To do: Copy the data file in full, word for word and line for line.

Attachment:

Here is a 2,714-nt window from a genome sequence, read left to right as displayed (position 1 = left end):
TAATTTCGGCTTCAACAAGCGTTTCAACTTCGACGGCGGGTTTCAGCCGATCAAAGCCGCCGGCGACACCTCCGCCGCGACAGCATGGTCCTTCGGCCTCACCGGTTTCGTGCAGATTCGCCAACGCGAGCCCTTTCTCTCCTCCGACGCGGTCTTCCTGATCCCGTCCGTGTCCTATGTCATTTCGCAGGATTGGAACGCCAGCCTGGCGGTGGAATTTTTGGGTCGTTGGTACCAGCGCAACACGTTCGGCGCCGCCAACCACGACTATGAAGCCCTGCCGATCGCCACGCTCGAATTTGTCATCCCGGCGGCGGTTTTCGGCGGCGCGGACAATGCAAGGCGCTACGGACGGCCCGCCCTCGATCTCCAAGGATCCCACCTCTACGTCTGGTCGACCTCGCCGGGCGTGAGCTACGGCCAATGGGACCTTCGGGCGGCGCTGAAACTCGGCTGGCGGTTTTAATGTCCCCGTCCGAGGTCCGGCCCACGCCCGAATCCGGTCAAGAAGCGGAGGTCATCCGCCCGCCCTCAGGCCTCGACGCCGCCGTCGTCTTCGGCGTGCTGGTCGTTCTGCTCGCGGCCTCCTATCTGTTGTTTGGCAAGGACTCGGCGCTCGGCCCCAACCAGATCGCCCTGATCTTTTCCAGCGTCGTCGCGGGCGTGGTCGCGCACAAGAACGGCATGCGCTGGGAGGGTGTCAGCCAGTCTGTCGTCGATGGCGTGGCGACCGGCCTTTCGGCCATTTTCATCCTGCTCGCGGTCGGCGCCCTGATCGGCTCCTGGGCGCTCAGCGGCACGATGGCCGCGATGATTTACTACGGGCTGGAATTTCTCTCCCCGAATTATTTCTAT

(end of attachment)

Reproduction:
Here is a 2,714-nt window from a genome sequence, read left to right as displayed (position 1 = left end):
TAATTTCGGCTTCAACAAGCGTTTCAACTTCGACGGCGGGTTTCAGCCGATCAAAGCCGCCGGCGACACCTCCGCCGCGACAGCATGGTCCTTCGGCCTCACCGGTTTCGTGCAGATTCGCCAACGCGAGCCCTTTCTCTCCTCCGACGCGGTCTTCCTGATCCCGTCCGTGTCCTATGTCATTTCGCAGGATTGGAACGCCAGCCTGGCGGTGGAATTTTTGGGTCGTTGGTACCAGCGCAACACGTTCGGCGCCGCCAACCACGACTATGAAGCCCTGCCGATCGCCACGCTCGAATTTGTCATCCCGGCGGCGGTTTTCGGCGGCGCGGACAATGCAAGGCGCTACGGACGGCCCGCCCTCGATCTCCAAGGATCCCACCTCTACGTCTGGTCGACCTCGCCGGGCGTGAGCTACGGCCAATGGGACCTTCGGGCGGCGCTGAAACTCGGCTGGCGGTTTTAATGTCCCCGTCCGAGGTCCGGCCCACGCCCGAATCCGGTCAAGAAGCGGAGGTCATCCGCCCGCCCTCAGGCCTCGACGCCGCCGTCGTCTTCGGCGTGCTGGTCGTTCTGCTCGCGGCCTCCTATCTGTTGTTTGGCAAGGACTCGGCGCTCGGCCCCAACCAGATCGCCCTGATCTTTTCCAGCGTCGTCGCGGGCGTGGTCGCGCACAAGAACGGCATGCGCTGGGAGGGTGTCAGCCAGTCTGTCGTCGATGGCGTGGCGACCGGCCTTTCGGCCATTTTCATCCTGCTCGCGGTCGGCGCCCTGATCGGCTCCTGGGCGCTCAGCGGCACGATGGCCGCGATGATTTACTACGGGCTGGAATTTCTCTCCCCGAATTATTTCTAT